If you’re expecting “Making It” to be a guide to success in Pawnee, rethink your viewing plans.
The new crafting competition, from “Parks and Recreation” stars Amy Poehler and Nick Offerman, is much like “Project: Runway” or several dozen of those cooking shows. Contestants vie for a $100,000 prize, bragging rights and the ability to ad lib with Poehler and Offerman.
(Amy Sedaris does crafting (that isn’t far off) on her spoof of a show and it’s much more entertaining. This is edutainment.)
In two segments, the eight competitors (with backgrounds in everything from woodworking to felt) make crafts that play off some randomly chosen theme.
In the first round – the “faster-craft” – they’ve got three hours to come up with something that wows judges Simon Doonan (a celebrated New York window dresser) and Dayna Isom Johnson (an online trendspotter). Offerman, a skilled woodworker, and Poehler, a natural improv artist, offer their two cents as the clock ticks down.
On the opening episode, the eight have to make a 3-D representation of themselves as animals. This gets the creative juices going and lets the audience know what their media happen to be.
Billy Kheel works in felt, Khiem Nguyen and Nicole Sweeney like wood, Jeffrey Rudell prefers paper; Joanna Gick, Amber Kemp-Gerstel, Robert Mahar and Jemma Olson run the gamut; they’re what are commonly known as “crafters.” While contestants range in age from 28 to 60, “Making It” is likely pitched at the stay-at-home mom who possesses a glue gun. There’s a gentle, low-fi quality to the show.
Even Poehler and Offerman don’t fire up the ad libs like they do on late-night television.
A bit (in which Offerman tries to identify wood by its smell) flops, but there’s a quick moment when Poehler tells him, “I macramed you. I can macra-break you.”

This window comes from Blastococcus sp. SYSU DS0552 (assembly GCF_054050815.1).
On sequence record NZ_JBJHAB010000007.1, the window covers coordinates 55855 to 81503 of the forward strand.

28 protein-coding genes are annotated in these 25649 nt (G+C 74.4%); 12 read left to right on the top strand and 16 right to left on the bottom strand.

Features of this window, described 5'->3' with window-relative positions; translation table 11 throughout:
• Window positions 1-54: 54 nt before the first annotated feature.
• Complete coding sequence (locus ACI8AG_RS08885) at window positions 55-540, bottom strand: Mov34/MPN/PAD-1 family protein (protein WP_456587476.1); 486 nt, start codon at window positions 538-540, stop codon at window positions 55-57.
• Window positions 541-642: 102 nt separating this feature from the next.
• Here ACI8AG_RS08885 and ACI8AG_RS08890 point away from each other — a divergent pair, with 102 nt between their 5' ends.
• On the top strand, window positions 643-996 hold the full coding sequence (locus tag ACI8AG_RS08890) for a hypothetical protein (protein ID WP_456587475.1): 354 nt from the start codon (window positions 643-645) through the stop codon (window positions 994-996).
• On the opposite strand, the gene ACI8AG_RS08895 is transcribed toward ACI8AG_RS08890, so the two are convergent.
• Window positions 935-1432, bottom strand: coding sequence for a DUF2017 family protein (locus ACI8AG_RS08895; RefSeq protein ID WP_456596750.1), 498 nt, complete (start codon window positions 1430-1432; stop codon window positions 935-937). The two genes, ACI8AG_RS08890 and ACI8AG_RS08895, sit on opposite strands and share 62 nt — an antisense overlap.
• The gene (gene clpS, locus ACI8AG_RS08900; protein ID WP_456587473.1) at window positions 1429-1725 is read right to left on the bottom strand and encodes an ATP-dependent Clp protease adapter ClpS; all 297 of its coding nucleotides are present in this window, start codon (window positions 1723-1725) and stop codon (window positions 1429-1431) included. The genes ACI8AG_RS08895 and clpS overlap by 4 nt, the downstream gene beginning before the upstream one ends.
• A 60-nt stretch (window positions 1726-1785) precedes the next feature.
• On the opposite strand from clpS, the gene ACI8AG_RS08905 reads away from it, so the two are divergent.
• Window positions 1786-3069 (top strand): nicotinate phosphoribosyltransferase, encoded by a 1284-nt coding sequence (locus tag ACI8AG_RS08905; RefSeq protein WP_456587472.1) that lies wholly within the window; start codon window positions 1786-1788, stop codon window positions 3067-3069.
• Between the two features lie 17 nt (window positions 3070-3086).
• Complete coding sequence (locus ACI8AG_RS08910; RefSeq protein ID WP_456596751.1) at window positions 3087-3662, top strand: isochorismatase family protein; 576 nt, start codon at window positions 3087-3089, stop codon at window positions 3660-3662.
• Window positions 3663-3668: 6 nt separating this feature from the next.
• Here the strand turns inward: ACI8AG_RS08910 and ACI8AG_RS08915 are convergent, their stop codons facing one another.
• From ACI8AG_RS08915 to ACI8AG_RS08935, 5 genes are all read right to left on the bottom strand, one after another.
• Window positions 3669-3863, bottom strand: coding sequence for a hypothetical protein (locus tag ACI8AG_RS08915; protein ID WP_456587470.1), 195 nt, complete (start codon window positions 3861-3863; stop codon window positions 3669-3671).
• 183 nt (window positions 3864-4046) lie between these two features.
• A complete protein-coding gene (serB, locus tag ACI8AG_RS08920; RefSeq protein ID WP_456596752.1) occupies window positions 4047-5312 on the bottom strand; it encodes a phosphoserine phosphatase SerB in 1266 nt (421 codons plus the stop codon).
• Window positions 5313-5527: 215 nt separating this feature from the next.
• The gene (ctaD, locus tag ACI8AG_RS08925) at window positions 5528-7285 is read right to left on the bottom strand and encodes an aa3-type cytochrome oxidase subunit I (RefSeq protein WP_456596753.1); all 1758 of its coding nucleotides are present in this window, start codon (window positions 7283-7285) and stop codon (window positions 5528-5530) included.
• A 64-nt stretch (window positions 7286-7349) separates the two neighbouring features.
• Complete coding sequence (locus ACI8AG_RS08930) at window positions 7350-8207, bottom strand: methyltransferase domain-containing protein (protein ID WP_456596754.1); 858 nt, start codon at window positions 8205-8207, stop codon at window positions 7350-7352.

The clock, although a factor, doesn’t really keep the eight from realizing their concepts. Only one in the opening episode is unfinished and that’s due to an accident. Otherwise, the stuff looks the way they intend it to.
The animal competition (which, by the way, results in the winner get a Girl Scout-like patch) could be duplicated as a school craft project and work. Two choose the same “animal” (oh-oh, tension); another goes so far out of the box it has to win.
In the second competition, the “master craft” round, completion time is longer and the results are, supposedly, spectacular. Because the opener’s deals with “quilts,” it’s fairly locked in. But the work looks like it took some forever to complete.
In the process, one opens up with a story about his family that is heartbreaking. Poehler admits crafting is “a cheaper version of therapy.”
While Doonan and Johnson often talk above their audience, they do explain why they like what they do.
When they choose someone to go home, it’s pretty obvious and, as proof this isn’t all tears and tissue paper, Poehler and Offerman share a glass of wine with the ousted contestant.
“Making It” isn’t as heavy as you’d like but it does cut the clutter of talking heads and political spin. It’s very low-key. So low-key, in fact, you suspect someone will decide to use the felt to make the kind of puppets that populated “Mister Rogers’ Neighborhood.” Or a very special edition of “Ya Heard? With Perd!”
“Making It” airs at 9 p.m. Tuesday on NBC.